And he’s my father – an ATN power inspiration.

A true-life story of a Nigerian Teenager. Let’s pull and pool together for greatness!

ATN Power, inspired by your future.

It was after my radio talk show a couple of years ago, the phone rang and a young lady spoke at the other end, my name is Salome, she introduced herself,  the West African francophone accent was such that I was familiar with, it was unmistakable. “Sir, we get a problem we think you can help us solve, me and my sister”, she continued – “well not my sister, but she has become my sister. I call so that she will speak to you, she dey afraid so I help her call, please speak to her”, she pleaded with me in the best way she could put her English together.

Hello sir, came the weak voice but with strong English intonation indicating she was perhaps better schooled or educated. I’m Elizabeth, I have something to share with you sir, I don’t know if and how you can be of help, but our Nanny, whom you just spoke with says she listens to you on radio every day and she’s convinced you can help me. 

I hope so, but go ahead and please share, was my response to Elizabeth. And she began to tell her painful story.

Born by exposed and educated parents. Her father was a successful banker; a regional manager of one of the leading banks in Nigeria. Her mother was also a top public servant with the federal civil service, Elizabeth has two younger siblings, boys, they all lived in Abuja.

Acceding to her the family wasn’t particularly a pleasant one, her parents fought and quarrelled ceaselessly for flimsy and sometimes reasons they the kids didn’t understand.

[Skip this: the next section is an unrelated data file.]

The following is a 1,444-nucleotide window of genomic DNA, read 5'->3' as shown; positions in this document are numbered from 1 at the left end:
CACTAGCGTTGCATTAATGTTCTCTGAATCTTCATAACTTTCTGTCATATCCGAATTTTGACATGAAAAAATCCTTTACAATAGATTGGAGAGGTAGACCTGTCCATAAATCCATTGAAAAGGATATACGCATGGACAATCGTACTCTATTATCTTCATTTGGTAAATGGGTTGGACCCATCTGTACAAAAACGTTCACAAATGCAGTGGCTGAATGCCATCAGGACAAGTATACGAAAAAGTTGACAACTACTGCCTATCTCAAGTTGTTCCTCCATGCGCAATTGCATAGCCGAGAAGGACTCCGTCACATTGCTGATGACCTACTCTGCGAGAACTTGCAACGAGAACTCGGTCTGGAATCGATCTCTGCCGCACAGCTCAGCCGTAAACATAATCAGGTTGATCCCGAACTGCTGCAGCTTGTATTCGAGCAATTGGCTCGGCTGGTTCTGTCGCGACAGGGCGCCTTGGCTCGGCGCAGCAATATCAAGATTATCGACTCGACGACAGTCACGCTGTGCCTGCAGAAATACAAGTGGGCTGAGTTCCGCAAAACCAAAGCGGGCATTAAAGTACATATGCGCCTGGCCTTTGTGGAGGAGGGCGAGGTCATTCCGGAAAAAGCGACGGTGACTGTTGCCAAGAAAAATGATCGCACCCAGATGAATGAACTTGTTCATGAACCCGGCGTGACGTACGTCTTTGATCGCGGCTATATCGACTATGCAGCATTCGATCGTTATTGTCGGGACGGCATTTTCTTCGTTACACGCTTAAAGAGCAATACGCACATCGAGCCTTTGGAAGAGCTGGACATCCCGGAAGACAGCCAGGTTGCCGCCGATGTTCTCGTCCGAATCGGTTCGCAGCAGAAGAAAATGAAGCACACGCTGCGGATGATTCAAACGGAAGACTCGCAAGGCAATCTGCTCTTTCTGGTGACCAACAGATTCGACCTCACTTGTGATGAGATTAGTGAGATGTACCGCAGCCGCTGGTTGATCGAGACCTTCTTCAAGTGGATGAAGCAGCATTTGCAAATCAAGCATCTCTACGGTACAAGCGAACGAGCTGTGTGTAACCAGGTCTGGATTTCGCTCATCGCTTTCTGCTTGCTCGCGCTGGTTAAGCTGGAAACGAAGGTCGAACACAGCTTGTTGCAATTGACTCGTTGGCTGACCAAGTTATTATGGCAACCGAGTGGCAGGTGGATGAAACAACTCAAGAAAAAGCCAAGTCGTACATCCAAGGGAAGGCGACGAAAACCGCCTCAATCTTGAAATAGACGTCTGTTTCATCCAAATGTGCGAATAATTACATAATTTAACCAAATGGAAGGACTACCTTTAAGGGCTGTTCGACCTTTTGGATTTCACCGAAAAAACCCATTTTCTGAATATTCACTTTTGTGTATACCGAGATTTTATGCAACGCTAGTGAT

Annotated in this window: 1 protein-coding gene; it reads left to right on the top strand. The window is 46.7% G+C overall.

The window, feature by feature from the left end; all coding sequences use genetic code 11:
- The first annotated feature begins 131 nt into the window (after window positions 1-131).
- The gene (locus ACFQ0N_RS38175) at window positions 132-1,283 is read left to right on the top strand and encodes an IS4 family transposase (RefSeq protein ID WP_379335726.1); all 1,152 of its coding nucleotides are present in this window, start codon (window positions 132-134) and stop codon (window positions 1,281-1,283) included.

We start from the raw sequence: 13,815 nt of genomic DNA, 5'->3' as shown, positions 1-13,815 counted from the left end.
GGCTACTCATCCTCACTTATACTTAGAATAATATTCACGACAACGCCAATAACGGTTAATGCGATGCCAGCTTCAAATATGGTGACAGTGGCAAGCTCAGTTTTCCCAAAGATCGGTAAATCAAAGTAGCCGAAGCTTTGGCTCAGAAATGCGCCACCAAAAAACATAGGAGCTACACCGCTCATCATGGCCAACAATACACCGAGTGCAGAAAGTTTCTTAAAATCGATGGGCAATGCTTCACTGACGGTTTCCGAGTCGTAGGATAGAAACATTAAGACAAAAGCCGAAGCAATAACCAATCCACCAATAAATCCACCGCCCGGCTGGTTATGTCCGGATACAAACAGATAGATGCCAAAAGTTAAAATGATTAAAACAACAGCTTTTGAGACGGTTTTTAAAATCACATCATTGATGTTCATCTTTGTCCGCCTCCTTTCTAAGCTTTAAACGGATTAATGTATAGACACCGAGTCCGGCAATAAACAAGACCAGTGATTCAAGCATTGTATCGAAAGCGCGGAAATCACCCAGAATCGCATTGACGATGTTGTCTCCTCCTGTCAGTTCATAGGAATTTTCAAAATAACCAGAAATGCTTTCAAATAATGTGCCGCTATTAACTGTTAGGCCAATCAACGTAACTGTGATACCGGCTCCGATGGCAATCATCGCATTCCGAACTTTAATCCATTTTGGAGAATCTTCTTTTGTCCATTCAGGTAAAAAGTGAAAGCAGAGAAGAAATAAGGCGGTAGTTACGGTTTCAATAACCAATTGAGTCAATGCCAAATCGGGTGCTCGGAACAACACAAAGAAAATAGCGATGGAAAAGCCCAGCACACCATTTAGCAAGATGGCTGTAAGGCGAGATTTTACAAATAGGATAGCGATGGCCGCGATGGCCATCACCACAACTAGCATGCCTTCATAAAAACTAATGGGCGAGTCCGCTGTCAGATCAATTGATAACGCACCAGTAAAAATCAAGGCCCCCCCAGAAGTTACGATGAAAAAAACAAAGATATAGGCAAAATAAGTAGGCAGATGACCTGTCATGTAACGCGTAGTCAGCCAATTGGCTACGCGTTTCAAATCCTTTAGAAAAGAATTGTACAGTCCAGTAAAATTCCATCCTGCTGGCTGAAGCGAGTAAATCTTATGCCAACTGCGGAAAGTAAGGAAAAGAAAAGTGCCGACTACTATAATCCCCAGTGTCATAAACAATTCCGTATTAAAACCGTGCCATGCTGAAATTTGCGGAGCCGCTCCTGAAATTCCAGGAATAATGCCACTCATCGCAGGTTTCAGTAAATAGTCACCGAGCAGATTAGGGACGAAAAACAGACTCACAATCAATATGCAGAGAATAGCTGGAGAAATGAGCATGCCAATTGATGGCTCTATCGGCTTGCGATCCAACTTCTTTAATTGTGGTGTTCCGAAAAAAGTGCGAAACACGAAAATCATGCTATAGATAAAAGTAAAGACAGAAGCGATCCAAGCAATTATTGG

So when she turned 14, her mother had to go to Kuru for a course at NIPSS, in Plateau state. And that was when the nightmare began.  Elizabeth didn’t share with me the details of how it all started, but she said something about her being asleep in her room that night, Salome the maid was in the BQ and her two younger siblings were in their own room, it was raining heavily and suddenly there was power cut, then her father came into her bedroom as though to check up on her and see if she was safe, and he took advantage and slept with her. He took away the virginity of his own daughter.

As of when Salome called me on behalf of Elizabeth and the ordeal, Elizabeth was 17, and the incest with her father had been steady for 3 years!

Elizabeth had to confide in their maid Salome about 2 years ago, when she got pregnant for her father and decided to get rid of it and she needed help and support from Salome.